Thanks in large part to the dramatic fall of the Canadian dollar, next year’s NHL salary cap is not expected to leave high-payroll teams with a lot of breathing room. The expectation is that this summer will see numerous teams – most notably the Chicago Blackhawks – unload salary to allow compliance with a restrictive cap.
Which means that for teams with cap space and assets, this summer and fall is likely to afford an opportunity to do the kind of thing the New York Islanders did so effectively last fall: Extract good NHL players for futures plus the cost of their contracts.
Cap space and futures
At the Journal last month I suggested the Oilers could have roughly $17 million in cap space for next season. It has since been strongly indicated that Nikita Nikitin will not be bought out in the summer, which knocks that number down by $3.0 million (I’d budgeted for a buyout) but still leaves the Oilers with some significant breathing room to bring in some players. Assuming the possibility of some salary going back the other way, Edmonton could plausibly bring aboard two-to-three significant contracts.
The Oilers also have some significant futures to contribute. They have the Penguins’ 2015 first round pick, whatever return they get in what seems like an inevitable Petry deal (likely a 2015 second round selection) and of the prospects we should probably highlight Martin Marincin – cheap, reasonably effective and NHL-ready, as well as seemingly on the outs with the people doing assessment for Edmonton.
Wants and needs
The roster above is obviously a projection based on no new additions and is intended as a starting point so that we can see where it needs to be upgraded. Goaltending isn’t included but just as obviously the Oilers will need to add a new netminder, probably in the No. 1 role.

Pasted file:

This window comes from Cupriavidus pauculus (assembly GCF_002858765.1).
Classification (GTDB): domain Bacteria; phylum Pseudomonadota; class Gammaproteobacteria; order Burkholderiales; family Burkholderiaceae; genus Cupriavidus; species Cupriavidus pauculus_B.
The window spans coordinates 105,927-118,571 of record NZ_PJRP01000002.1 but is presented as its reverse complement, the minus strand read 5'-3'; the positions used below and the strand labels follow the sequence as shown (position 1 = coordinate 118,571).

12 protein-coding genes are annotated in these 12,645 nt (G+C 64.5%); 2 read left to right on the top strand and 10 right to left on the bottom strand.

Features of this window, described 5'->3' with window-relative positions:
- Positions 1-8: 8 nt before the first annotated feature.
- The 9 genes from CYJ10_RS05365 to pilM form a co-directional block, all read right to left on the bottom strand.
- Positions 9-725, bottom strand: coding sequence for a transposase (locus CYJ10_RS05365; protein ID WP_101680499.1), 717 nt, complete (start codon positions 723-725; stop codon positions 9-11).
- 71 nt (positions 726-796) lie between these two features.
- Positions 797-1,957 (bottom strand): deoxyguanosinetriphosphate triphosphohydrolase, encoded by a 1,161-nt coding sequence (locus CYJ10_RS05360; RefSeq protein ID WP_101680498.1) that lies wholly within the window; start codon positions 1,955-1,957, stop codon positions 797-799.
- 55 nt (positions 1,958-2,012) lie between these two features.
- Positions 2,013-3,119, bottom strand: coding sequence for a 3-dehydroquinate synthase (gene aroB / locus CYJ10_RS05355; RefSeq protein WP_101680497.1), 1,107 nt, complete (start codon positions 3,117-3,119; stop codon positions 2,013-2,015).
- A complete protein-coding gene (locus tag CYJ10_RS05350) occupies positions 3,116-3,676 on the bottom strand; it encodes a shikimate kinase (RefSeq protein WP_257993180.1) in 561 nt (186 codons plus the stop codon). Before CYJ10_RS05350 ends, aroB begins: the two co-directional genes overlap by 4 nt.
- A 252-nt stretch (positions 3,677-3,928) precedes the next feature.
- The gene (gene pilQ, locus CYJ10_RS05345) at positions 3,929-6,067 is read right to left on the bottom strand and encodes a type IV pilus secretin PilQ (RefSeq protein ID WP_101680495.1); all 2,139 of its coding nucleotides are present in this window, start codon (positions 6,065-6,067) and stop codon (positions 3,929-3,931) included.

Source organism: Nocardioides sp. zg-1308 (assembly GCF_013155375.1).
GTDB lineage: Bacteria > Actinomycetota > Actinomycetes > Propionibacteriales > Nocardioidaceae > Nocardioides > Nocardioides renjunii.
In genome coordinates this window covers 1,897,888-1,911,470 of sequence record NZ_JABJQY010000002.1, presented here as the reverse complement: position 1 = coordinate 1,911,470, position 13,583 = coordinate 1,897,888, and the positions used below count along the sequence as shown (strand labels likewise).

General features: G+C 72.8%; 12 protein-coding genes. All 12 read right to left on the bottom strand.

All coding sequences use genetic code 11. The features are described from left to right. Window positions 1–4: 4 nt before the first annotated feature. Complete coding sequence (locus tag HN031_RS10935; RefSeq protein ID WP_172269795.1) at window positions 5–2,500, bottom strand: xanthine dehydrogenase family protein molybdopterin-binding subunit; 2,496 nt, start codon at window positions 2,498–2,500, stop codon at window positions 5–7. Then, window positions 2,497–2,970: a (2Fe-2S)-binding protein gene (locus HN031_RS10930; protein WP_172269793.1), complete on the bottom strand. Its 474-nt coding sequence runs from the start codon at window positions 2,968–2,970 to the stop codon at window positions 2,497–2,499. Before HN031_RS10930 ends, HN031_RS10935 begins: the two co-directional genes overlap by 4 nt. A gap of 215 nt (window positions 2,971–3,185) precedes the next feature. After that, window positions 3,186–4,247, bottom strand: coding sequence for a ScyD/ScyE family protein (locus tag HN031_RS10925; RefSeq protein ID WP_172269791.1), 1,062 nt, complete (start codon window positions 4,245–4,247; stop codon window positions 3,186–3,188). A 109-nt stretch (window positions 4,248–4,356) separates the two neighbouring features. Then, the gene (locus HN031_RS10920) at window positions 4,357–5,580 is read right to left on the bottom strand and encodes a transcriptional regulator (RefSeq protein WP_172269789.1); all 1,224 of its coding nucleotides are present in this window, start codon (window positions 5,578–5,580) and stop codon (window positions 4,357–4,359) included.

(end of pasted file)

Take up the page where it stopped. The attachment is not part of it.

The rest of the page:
I see three absolutely critical needs:
- A new goaltender
- A second-line centre
- A top-pairing defenceman
There are two critical notes worth making here. First, goalies don’t generally come available via salary dump; teams with solid starters tend to keep them. My guess would be that the Oilers turn to free agency to address that problem, or if they do go through with a trade add someone without a massive salary. Additionally, the second item on that list may come through the draft lottery; if the Oilers end up in the first or second spot they’ll have a chance at a high-end talent virtually guaranteed to be on the roster next season (though I’d be sorely tempted to add a top-six forward anyway).
What would a trade look like? Let’s go back to what the Islanders did in the fall:
- NYI acquires Johnny Boychuk from BOS in exchange for a 2015 second round pick, a 2016 second round pick and a conditional 2015 third round pick (if the Islanders package Boychuk to another Eastern Conference team).
- NYI acquires Nick Leddy and prospect Kent Simpson from CHI in exchange for prospects Ville Pokka and Anders Nilsson as well as minor-league defenceman T.J. Brennan.
In all, the Islanders moved a top prospect, a fringe prospect and two second round picks in exchange for two top-four defencemen, players who have emerged as the team’s No. 1 and No. 3 options on a rebuilt blue line. New York was fortunate in that Boychuk and Leddy took advantage of the opportunity and evolved to fill roles they had never played in the past, but even if they had not the team stabilized its blue line at a pretty reasonable cost.
Craig MacTavish has (rightly) taken some flak for suggesting in recent weeks that the Oilers’ foundation for next season is complete. It’s impossible for an outsider to know exactly what he means by that, but if his plan is to bolster the current roster at key positions with impact additions, it’s really not such a bad idea.